Monday, July 25, 2011
Welcome back to "The Films Of Frank De Felitta", a look at the documentary films made by my father for NBC news in the 1960's. Posting these movies has been a real joy and--it turns out--has cost me quite a bit of money; for after posting "Mississippi: A Self Portrait" a few months ago I wound up--largely due to the internet traffic and its subsequent revelations--beginning my own documentary follow-up to that film. More on that later, however.
My father is alive, well and truly happy that these films--which were clearly made with love, care and careful deliberation--are having a second life on the internet. NBC never aired them again and as far as I can tell my fathers cherished sixteen millimeter prints are the only evidence of their existence.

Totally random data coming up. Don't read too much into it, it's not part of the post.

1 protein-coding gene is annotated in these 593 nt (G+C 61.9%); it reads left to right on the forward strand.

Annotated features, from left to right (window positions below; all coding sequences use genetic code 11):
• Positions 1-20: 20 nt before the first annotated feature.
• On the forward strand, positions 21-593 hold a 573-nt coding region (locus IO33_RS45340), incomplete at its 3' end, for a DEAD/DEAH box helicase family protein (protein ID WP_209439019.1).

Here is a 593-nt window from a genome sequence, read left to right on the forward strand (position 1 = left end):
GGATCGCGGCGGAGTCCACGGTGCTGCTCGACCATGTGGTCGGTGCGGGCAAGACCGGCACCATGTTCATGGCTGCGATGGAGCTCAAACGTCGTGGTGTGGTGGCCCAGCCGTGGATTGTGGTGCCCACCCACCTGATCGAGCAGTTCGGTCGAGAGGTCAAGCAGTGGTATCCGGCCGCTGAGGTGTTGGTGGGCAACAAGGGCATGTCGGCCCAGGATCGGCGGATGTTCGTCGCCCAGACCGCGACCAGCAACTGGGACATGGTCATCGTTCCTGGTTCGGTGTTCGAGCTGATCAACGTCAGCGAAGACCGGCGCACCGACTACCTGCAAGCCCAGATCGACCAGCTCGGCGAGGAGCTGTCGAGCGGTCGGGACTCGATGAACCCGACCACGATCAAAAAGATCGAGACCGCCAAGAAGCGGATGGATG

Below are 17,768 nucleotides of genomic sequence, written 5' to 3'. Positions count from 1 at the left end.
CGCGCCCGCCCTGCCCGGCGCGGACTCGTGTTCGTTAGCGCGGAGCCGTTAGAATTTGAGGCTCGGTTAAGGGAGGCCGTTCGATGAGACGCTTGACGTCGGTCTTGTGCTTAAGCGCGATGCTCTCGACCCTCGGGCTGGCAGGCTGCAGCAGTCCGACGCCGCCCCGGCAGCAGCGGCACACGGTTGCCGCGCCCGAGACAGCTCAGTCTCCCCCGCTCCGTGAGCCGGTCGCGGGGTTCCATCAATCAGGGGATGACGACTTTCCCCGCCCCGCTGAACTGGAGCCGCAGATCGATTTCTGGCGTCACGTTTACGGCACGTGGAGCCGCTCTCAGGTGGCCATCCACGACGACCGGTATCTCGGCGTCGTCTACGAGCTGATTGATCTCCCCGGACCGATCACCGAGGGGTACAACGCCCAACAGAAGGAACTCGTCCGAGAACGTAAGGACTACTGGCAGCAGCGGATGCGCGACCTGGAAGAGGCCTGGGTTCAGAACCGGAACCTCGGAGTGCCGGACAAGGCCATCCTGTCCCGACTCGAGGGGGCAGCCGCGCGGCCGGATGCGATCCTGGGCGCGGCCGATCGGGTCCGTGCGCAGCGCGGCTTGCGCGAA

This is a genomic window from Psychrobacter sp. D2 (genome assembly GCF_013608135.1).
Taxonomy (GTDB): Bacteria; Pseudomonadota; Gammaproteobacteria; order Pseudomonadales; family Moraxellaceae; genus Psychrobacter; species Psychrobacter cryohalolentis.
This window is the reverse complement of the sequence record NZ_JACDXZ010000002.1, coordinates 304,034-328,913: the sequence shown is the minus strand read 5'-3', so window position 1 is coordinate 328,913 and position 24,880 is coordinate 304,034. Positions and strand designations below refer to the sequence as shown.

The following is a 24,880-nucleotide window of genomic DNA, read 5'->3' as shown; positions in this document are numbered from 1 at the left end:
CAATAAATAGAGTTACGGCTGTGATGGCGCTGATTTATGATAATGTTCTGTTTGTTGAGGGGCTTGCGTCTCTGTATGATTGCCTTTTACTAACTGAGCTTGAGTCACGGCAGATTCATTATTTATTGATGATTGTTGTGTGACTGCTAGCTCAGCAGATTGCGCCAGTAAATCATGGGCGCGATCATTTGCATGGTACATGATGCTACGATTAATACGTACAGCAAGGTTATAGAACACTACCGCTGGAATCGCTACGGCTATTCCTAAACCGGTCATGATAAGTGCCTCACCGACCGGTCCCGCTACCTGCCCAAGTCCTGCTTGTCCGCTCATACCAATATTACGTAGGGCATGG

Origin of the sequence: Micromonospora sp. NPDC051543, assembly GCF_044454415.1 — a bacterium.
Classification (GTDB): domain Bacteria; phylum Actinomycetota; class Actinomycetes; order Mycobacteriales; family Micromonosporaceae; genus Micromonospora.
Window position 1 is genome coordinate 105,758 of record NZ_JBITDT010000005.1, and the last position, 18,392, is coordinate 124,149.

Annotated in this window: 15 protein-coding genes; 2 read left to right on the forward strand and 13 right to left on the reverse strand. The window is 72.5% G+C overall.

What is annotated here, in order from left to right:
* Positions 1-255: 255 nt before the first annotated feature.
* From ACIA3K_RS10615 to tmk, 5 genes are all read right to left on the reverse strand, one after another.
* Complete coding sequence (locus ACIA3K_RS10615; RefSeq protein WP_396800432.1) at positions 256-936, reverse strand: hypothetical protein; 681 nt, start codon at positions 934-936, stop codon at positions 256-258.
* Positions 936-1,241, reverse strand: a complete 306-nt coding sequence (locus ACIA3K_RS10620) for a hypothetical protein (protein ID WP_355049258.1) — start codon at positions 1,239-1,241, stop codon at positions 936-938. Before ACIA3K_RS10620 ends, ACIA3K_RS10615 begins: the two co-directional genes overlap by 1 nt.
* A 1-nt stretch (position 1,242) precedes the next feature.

So: here comes "The World of the Teenager". Shot in Lexington Massachusetts in 1966, the film is a fascinating and by no means square or dated look at a turning point in our culture which may or may not have been evident during the films making; the teenagers depicted are half fifties goody-goods (with a dash of rebel-glam element thrown in) and half sixties renegades in the making--with Beatles haircuts to prove it. Still, we are a year or two shy of what we generally think of now as "sixties youth"--none of these kids is about to burn a draft card, grow their hair too long, journey to Haight-Ashbury or drop acid. Or if they are they are not yet wearing their rebellion proudly for my father's cameras. As a period piece, "The World Of the Teenager" is a fascinating time-capsulized look at the moment before a bubble burst--in this case the bubble of a perfect, happy, all-American existence. Soon the charade was exposed, the kids were cut loose and the towns like Lexington Mass. were nostalgic for the "problems" they had when my father and the news people showed up to document this relatively innocuous time.
The volcano hasn't exploded but it's about to. Dig parts one and two of "The World of the Teenager". As always, if you're interested in seeing the film in one big gulp, go to my youtube channel where it's posted. Enjoy!
Posted by Raymond De Felitta at 6:14 PM